Domino Effect of a Song
By Jackie Bong-Wright
Similar to the Bouazizi phenomenon that provoked the Tunisia Revolution and the wider Arab Spring that led to the downfall of autocratic regimes in Middle-Eastern countries, Viet Khang, a Vietnamese song-writer, who was detained early 2012 by the Vietnamese Communist government for composing and singing two patriotic songs, incited 125, 000 Vietnamese in the U.S. to sign a petition posted on the White House website asking President Obama to help secure the singer’s release.
In early February, Truc Ho, head of Saigon Broadcasting Television Network in Orange County, California, and a song-writer himself, called on the Vietnamese community to sign a petition to President Obama. Dr. Nguyen Dinh Thang, Executive Director of BPSOS, took the lead in composing the petition asking the U.S. to stop expanding trade with Vietnam at the expense of human rights, and campaigned for people to sign up. The target of 100,000 signatures was easily met within three weeks.
Waves of peaceful demonstrations and drives of petition-signing by Vietnamese residents throughout the U.S. triggered a domino effect that spread to Canada, Australia, and also Europe. Within ten days, over 25,000 signatures have reached the White House, whose officials offered to meet on March 5 with 100 Vietnamese representatives and discuss human rights issues in Vietnam
The campaign has fueled more signatures from all over the U.S. and other petition-writing every day that goes by. Pham Tran Anh, Chairman of the Vietnamese Political and Religious Prisoner Fellowship Association and a former political prisoner himself, has secured 141 Vietnamese community organizations as well as 17 Buddhist and Christian leaders, to sign another petition calling for the immediate release of all political dissidents and religious prisoners.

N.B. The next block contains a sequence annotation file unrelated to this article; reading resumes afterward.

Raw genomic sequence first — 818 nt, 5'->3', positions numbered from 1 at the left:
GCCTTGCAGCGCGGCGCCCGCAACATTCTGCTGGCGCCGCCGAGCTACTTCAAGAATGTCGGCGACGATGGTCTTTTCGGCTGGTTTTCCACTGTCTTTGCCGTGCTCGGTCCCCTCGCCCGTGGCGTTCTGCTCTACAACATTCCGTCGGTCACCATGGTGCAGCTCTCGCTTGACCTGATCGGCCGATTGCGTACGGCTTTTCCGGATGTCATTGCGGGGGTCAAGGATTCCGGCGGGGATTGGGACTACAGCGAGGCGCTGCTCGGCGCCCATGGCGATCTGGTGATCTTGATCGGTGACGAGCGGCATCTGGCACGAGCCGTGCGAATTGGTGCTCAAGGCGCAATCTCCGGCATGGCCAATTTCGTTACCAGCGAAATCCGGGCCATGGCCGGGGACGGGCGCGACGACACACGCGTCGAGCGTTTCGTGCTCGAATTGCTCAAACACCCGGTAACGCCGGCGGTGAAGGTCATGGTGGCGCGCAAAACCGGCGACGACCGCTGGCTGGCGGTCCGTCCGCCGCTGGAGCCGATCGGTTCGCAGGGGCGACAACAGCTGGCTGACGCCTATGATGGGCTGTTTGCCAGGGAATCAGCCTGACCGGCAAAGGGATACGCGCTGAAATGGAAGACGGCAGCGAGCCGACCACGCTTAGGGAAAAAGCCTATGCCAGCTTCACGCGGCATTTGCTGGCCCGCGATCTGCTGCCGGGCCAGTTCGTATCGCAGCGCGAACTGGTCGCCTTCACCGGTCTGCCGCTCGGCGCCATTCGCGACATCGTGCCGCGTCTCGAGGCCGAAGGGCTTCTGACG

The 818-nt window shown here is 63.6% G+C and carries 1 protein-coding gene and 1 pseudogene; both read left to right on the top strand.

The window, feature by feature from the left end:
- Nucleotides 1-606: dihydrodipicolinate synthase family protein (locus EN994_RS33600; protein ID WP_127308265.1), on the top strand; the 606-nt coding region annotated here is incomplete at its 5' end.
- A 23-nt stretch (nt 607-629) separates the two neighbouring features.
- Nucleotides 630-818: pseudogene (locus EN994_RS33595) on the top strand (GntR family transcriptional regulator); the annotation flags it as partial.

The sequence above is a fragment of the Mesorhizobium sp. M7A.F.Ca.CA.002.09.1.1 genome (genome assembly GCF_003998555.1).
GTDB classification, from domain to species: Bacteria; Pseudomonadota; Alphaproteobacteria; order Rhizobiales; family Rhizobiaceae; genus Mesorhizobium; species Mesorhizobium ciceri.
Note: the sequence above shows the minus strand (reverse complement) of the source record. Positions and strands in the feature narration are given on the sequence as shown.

Another well-known organization, the Vietnam Human Rights Network, sent in their 2011 53-page Annual Report, detailing 163 documented cases of political and religious detainees currently jailed by the Vietnamese government. They also cited cases of human trafficking and violations of labor rights. They called on the Vietnamese regime to allow the creation of independent unions and abolish state-owned workers’ unions.
Nine Vietnamese organizations in Australia, also wrote to the President and the U.S. Congress asking for the return of illegally confiscated land to the poor farmers and the independent churches. They even raised money to send Bao Khanh, Director, Vietnam Sydney Radio, to report on the May 5 th event. She will join the rally at Lafayette Park, in front of the White House, and interview hundreds of Vietnamese coming from different regions of the U.S. in support of those who were invited to meet inside the White House.
Furhermore, the Vietnamese in the “down- under” country we happy to see that Senator Ron Boswell of theLiberal National party, asks the Vietnamese government for the immediate release of Viet khang. His counterparts in the Vietnam Caucus at the U.S. Congress, Cong. Chris Smith, Barbara Boxer, Loretta Sanchez, and